Code Blooded: Tech Leaders Without Degrees
For as much as Black people spend on iPhones, Androids, and mobile apps, we are certainly not represented behind the scenes creating gadgets, apps and social networks.
Much of our absence in the tech industry can be attributed to discrimination in one form or another, but in today’s do-it-yourself economy, a large proportion of the blame can be placed squarely on us.
But take heart. We can do better.
Through online tutorials, free classes, and individual tech professionals who are willing to provide mentorship, the opportunities to learn how to code and develop software are endless and easier than ever before. Next time you think building a tech business is only for White guys with Ivy league educations, remember these four black bootstrappers without college degrees who built mobile apps and desktop software.
When her nephew was murdered while playing basketball, this aircraft maintenance specialist, decided to be more than just a concerned citizen. Born in Dallas, raised in South Central Los Angeles and living in the heart of Houston, Simmons was no stranger to crime. She decided to take matters into her own hands and use technology to combat it. Her solution, igotem app, helps law abiding citizens report crimes in real time and help provide law enforcement with vital information to help put criminals behind bars. Using a smart phone, witnesses can upload a video or image that will be sent anonymously to a local law enforcement office. The application will notify police of the date, time, and location of the crime in progress.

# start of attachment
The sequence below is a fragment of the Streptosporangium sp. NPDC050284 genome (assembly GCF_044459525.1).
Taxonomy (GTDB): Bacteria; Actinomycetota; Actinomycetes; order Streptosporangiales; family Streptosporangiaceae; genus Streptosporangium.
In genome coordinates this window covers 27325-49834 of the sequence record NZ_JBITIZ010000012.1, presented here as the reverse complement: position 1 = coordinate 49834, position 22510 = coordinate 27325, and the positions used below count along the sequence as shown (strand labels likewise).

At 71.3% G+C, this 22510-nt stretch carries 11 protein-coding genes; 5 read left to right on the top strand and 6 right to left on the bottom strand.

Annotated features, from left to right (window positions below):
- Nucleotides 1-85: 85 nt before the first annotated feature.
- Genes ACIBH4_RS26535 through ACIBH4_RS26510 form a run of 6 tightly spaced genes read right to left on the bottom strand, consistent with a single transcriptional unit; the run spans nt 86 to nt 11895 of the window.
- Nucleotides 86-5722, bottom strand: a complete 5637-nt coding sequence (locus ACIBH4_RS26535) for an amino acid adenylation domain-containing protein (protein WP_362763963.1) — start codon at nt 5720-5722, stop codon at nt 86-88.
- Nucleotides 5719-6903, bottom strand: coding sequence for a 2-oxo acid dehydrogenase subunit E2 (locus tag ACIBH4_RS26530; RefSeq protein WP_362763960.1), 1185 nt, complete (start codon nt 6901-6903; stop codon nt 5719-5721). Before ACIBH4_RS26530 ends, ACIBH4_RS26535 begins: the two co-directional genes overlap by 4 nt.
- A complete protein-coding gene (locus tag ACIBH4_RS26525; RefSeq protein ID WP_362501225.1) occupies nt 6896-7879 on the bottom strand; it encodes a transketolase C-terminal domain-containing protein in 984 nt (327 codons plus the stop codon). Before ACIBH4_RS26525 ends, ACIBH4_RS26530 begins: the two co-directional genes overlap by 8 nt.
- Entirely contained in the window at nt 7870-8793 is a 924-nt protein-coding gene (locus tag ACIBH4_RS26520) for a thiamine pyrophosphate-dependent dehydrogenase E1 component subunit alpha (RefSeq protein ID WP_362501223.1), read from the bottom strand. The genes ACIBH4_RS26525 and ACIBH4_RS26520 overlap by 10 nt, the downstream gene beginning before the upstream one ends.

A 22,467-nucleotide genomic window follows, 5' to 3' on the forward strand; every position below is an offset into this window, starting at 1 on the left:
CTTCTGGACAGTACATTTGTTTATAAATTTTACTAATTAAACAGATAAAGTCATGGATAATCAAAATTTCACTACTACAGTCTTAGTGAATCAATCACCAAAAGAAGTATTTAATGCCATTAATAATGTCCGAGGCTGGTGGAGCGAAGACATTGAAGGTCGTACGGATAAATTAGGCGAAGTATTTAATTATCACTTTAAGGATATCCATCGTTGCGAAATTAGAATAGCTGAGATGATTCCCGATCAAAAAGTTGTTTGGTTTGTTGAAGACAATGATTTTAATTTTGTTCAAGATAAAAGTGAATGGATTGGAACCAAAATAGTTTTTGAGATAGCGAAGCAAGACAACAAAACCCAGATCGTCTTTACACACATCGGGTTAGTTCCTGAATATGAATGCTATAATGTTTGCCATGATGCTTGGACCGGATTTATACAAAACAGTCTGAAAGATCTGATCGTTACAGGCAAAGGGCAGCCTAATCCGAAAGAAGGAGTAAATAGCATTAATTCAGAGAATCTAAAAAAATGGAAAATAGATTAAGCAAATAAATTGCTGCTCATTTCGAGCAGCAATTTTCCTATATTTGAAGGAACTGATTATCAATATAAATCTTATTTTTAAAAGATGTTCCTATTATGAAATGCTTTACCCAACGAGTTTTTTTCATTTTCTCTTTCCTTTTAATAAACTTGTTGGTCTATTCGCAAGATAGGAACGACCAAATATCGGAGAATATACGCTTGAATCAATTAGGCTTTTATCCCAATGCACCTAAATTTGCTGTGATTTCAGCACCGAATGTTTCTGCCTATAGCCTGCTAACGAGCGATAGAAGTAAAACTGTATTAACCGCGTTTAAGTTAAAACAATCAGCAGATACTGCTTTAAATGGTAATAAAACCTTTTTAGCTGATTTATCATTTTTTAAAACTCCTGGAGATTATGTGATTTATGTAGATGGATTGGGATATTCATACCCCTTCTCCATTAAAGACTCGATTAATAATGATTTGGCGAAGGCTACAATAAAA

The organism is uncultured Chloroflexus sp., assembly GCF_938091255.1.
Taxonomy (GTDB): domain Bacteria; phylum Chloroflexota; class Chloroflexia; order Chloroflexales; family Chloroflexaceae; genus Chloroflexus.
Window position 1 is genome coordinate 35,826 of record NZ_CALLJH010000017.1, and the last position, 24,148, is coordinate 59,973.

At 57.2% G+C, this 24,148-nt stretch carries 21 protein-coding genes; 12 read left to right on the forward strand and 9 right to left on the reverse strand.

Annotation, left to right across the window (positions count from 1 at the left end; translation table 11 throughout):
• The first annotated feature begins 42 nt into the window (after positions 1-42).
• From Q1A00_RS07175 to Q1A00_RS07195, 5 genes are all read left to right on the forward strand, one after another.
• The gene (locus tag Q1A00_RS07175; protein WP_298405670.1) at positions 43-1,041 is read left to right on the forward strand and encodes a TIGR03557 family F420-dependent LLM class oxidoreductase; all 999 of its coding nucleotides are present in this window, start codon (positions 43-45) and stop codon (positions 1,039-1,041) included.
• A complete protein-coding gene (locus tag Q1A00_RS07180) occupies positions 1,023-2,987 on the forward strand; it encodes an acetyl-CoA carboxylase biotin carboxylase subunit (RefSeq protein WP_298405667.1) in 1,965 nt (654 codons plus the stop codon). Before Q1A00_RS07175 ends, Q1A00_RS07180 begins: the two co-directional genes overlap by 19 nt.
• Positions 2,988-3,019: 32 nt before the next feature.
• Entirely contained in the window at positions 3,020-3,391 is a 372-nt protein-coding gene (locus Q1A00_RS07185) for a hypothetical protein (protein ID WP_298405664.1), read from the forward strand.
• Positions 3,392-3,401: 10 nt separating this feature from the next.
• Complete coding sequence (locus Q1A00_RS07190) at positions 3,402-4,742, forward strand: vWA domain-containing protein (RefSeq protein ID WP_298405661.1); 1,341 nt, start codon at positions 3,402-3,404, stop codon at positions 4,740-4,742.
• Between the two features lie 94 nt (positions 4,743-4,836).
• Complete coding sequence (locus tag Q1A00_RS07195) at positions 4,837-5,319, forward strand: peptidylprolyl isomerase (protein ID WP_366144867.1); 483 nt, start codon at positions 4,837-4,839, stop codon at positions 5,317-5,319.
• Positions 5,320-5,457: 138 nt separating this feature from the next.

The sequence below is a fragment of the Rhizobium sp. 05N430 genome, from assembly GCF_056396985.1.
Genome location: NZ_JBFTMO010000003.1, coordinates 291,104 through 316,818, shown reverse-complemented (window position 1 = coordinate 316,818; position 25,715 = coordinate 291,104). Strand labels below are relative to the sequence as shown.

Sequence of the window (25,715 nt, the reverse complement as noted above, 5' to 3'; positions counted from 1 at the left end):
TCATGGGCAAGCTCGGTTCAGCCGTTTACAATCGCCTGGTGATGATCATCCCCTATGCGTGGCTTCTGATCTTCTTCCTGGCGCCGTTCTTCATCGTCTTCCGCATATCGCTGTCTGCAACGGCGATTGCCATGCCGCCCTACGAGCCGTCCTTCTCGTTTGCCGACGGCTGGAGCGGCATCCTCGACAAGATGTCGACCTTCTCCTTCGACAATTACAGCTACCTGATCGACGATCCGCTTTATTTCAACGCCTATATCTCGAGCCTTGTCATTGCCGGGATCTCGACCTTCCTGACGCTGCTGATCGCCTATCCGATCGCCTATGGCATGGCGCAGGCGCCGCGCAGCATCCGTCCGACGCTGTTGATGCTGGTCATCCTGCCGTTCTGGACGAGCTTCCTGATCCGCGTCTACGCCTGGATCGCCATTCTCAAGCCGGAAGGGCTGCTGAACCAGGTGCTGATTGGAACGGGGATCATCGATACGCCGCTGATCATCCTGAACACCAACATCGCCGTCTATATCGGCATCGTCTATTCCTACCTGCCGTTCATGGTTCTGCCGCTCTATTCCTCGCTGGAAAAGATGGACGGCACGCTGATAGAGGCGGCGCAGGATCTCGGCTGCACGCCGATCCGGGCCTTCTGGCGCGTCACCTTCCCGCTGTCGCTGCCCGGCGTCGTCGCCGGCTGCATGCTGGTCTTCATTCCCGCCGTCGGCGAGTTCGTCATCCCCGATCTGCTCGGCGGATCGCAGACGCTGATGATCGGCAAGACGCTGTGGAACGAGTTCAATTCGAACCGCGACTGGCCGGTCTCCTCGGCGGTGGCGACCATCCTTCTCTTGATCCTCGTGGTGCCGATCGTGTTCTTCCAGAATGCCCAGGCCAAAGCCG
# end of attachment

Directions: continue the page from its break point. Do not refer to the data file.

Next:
“With no knowledge of the IT industry or coding I was able to raise nearly $10,000 to build the first app and the product made it to the iTunes Store. All on guts and passion,” she explains. Now, her company Trafalgar Solutions Group Inc is a Houston Technology Center Incubation Client, at the HTC-JSC Campus at Johnson Space Center.
But getting this far has not been easy. Without any experience in app design, Simmons (who became known in the Black Tech Community as Grandma Tech) Googled her way into the app building world. She built the first version of the app using tutorials she found online. She interviewed a few developers and learned how to build a story-board, which explains to coders the concept of the app. She bootstrapped the project with her own money to get the ball rolling. Check out this inspirational quote she wrote on her blog: “This took me three months from start to finish. I have no degrees in technology and am not able to code. All I have is pure passion and a desire to help others. I can make a difference in the way we use technology to help our everyday lives. Maybe I am the next “female” Steve Jobs. And if I can do it, then I know you can too.”
Leo Grand, 37, was homeless when Patrick McConlogue approached and asked him “I will teach you to code. Or, I will give you $100 in cash, no questions.” Grand, who lost his home after getting fired from an insurance company chose to code…out on the streets, by Chelsea Piers during one of New York City’s coldest winters. It took 10 hours per day for four months, but on December 9, Grand launched Trees for Cars, a mobile carpooling app that connects drivers and riders.